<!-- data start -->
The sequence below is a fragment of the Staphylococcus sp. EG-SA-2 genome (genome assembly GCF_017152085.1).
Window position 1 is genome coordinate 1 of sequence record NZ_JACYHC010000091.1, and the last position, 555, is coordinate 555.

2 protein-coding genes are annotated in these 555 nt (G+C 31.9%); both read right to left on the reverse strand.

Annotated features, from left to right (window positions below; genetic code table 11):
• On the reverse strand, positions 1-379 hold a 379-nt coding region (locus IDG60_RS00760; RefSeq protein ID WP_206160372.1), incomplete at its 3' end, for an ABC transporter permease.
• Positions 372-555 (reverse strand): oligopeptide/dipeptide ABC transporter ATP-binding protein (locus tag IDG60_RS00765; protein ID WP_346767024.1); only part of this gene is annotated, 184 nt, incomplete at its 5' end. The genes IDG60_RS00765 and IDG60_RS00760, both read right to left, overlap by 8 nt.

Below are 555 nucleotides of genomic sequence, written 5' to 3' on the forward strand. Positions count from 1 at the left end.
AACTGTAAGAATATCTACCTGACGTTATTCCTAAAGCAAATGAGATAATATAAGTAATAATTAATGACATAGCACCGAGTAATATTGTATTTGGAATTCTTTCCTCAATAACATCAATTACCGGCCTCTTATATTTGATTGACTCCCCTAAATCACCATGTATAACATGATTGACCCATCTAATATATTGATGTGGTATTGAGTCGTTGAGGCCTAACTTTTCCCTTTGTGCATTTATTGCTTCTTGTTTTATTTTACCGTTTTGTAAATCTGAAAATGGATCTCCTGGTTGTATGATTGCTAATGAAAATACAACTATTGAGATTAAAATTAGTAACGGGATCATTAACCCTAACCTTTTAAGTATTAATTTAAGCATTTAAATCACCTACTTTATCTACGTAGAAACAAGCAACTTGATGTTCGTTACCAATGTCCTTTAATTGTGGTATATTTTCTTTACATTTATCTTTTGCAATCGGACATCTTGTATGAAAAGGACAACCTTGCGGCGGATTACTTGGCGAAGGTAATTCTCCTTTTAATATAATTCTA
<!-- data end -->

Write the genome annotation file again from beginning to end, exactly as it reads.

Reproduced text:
The sequence below is a fragment of the Staphylococcus sp. EG-SA-2 genome (genome assembly GCF_017152085.1).
Window position 1 is genome coordinate 1 of sequence record NZ_JACYHC010000091.1, and the last position, 555, is coordinate 555.

2 protein-coding genes are annotated in these 555 nt (G+C 31.9%); both read right to left on the reverse strand.

Annotated features, from left to right (window positions below; genetic code table 11):
• On the reverse strand, positions 1-379 hold a 379-nt coding region (locus IDG60_RS00760; RefSeq protein ID WP_206160372.1), incomplete at its 3' end, for an ABC transporter permease.
• Positions 372-555 (reverse strand): oligopeptide/dipeptide ABC transporter ATP-binding protein (locus tag IDG60_RS00765; protein ID WP_346767024.1); only part of this gene is annotated, 184 nt, incomplete at its 5' end. The genes IDG60_RS00765 and IDG60_RS00760, both read right to left, overlap by 8 nt.

Below are 555 nucleotides of genomic sequence, written 5' to 3' on the forward strand. Positions count from 1 at the left end.
AACTGTAAGAATATCTACCTGACGTTATTCCTAAAGCAAATGAGATAATATAAGTAATAATTAATGACATAGCACCGAGTAATATTGTATTTGGAATTCTTTCCTCAATAACATCAATTACCGGCCTCTTATATTTGATTGACTCCCCTAAATCACCATGTATAACATGATTGACCCATCTAATATATTGATGTGGTATTGAGTCGTTGAGGCCTAACTTTTCCCTTTGTGCATTTATTGCTTCTTGTTTTATTTTACCGTTTTGTAAATCTGAAAATGGATCTCCTGGTTGTATGATTGCTAATGAAAATACAACTATTGAGATTAAAATTAGTAACGGGATCATTAACCCTAACCTTTTAAGTATTAATTTAAGCATTTAAATCACCTACTTTATCTACGTAGAAACAAGCAACTTGATGTTCGTTACCAATGTCCTTTAATTGTGGTATATTTTCTTTACATTTATCTTTTGCAATCGGACATCTTGTATGAAAAGGACAACCTTGCGGCGGATTACTTGGCGAAGGTAATTCTCCTTTTAATATAATTCTA